July 4 will mark two weeks that the construction site of the planned Belo Monte dam in Brazil’s Pará state has been under occupation by some 200 members of the Xikrin, Arara, Juruna, Parakana and other indigenous peoples, many armed with spears. Brazilian government officials and representatives of the utility Norte Energia are slated to meet with protestors on July 9, but occupiers pledge to stay on the site at least until then. According to a statement from the tribes, 17 indigenous villages from 13 ethnic groups are now represented at the occupation, which has slowed work at the site. The occupiers demand “that construction of the Belo Monte dam be stopped until Norte Energia and the government can adequately mitigate the disastrous impacts of the dam on local indigenous communities.”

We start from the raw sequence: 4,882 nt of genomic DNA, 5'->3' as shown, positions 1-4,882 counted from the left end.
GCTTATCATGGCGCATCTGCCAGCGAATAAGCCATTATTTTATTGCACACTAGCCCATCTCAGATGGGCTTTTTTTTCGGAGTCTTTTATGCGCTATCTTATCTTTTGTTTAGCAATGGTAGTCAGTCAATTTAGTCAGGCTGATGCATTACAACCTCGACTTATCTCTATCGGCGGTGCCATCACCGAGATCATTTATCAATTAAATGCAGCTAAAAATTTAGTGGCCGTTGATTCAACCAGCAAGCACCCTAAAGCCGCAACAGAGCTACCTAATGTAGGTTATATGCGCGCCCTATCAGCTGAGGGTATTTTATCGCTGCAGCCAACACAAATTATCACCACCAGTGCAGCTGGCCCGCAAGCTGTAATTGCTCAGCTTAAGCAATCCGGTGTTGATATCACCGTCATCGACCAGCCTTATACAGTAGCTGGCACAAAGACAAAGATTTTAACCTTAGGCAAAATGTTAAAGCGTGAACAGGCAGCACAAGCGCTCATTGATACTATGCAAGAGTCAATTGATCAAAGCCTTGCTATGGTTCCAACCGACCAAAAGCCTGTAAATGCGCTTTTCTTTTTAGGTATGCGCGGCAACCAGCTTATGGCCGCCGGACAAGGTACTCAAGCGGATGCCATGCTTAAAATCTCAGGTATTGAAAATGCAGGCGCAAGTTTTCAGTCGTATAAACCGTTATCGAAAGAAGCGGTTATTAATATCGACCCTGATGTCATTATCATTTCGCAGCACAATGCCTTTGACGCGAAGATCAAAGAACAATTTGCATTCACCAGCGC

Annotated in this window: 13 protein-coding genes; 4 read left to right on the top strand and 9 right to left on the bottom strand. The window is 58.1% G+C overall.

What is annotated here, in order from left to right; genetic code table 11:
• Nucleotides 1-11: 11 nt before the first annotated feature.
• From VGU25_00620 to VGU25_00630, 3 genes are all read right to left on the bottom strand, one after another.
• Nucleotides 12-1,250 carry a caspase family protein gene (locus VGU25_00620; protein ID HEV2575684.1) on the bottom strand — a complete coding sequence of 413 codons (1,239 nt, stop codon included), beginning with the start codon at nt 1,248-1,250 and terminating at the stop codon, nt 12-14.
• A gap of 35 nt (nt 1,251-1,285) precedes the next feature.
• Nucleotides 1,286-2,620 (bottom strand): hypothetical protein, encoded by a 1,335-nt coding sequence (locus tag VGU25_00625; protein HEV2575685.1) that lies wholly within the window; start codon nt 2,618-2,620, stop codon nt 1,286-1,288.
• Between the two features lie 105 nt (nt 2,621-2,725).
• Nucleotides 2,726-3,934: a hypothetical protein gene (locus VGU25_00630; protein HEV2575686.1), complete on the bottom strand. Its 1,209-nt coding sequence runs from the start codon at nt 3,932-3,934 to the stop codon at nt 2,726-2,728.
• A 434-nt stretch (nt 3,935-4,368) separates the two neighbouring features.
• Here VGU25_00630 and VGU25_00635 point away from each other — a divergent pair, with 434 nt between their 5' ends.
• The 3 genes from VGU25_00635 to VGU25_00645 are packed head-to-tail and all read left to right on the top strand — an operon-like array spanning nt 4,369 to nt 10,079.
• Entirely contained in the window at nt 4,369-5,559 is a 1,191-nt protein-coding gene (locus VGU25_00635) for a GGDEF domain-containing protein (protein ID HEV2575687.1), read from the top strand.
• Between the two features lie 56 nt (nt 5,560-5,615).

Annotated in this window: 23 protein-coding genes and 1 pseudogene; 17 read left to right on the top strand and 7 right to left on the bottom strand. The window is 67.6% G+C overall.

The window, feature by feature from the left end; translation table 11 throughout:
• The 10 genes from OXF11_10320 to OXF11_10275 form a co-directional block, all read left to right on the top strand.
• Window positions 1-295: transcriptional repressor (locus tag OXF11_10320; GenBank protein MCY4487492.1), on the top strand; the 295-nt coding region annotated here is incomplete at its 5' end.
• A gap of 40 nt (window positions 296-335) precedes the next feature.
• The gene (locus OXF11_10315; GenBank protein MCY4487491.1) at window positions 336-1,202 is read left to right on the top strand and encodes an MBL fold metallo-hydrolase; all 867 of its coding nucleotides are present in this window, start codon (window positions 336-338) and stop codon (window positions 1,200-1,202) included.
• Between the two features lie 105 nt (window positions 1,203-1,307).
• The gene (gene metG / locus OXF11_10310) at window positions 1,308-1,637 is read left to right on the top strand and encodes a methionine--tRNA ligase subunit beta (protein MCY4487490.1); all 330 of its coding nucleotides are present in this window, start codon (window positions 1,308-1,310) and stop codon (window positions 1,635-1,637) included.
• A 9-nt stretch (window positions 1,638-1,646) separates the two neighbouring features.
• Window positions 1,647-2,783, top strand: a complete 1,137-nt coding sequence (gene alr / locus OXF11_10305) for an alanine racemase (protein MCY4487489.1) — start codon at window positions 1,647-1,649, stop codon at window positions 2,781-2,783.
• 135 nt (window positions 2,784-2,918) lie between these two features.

Set to be the one of the largest in the world, the dam will displace 16,000 people according to the Brazilian government, although NGOs estimate the total number of displaced will be more than double that. Initiation of the occupation corresponded with the Rio+20 Summit on Sustainable Development, which was attended by thousands of government officials from around the world. (Mongabay, July 3; Indian Country Today, June 30; AlJazeera, June 20)
See our last posts on Brazil, the Amazon and regional struggles over water.
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